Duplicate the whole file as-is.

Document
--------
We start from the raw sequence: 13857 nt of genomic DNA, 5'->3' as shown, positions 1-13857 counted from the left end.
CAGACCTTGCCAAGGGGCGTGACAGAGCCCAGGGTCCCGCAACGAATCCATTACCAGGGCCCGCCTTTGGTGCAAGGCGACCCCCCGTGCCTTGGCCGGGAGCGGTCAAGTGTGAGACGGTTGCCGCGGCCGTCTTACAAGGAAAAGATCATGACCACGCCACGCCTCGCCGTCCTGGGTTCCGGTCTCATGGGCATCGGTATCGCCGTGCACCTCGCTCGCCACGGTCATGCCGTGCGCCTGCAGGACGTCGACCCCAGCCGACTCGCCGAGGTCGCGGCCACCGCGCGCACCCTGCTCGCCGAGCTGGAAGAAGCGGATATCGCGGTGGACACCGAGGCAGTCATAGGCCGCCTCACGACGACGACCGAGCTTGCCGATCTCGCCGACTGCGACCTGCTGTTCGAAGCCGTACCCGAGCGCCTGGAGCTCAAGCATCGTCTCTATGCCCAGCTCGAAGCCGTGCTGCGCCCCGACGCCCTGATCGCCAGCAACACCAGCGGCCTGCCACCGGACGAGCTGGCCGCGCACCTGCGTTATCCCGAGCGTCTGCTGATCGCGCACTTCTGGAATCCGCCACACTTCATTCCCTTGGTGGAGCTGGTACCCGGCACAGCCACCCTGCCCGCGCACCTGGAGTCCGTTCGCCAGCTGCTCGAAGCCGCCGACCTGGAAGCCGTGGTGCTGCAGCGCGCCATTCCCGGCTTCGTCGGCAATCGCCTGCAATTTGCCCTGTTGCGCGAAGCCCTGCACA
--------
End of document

We start from the raw sequence: 13857 nt of genomic DNA, 5'->3' as shown, positions 1-13857 counted from the left end.
CAGACCTTGCCAAGGGGCGTGACAGAGCCCAGGGTCCCGCAACGAATCCATTACCAGGGCCCGCCTTTGGTGCAAGGCGACCCCCCGTGCCTTGGCCGGGAGCGGTCAAGTGTGAGACGGTTGCCGCGGCCGTCTTACAAGGAAAAGATCATGACCACGCCACGCCTCGCCGTCCTGGGTTCCGGTCTCATGGGCATCGGTATCGCCGTGCACCTCGCTCGCCACGGTCATGCCGTGCGCCTGCAGGACGTCGACCCCAGCCGACTCGCCGAGGTCGCGGCCACCGCGCGCACCCTGCTCGCCGAGCTGGAAGAAGCGGATATCGCGGTGGACACCGAGGCAGTCATAGGCCGCCTCACGACGACGACCGAGCTTGCCGATCTCGCCGACTGCGACCTGCTGTTCGAAGCCGTACCCGAGCGCCTGGAGCTCAAGCATCGTCTCTATGCCCAGCTCGAAGCCGTGCTGCGCCCCGACGCCCTGATCGCCAGCAACACCAGCGGCCTGCCACCGGACGAGCTGGCCGCGCACCTGCGTTATCCCGAGCGTCTGCTGATCGCGCACTTCTGGAATCCGCCACACTTCATTCCCTTGGTGGAGCTGGTACCCGGCACAGCCACCCTGCCCGCGCACCTGGAGTCCGTTCGCCAGCTGCTCGAAGCCGCCGACCTGGAAGCCGTGGTGCTGCAGCGCGCCATTCCCGGCTTCGTCGGCAATCGCCTGCAATTTGCCCTGTTGCGCGAAGCCCTGCACA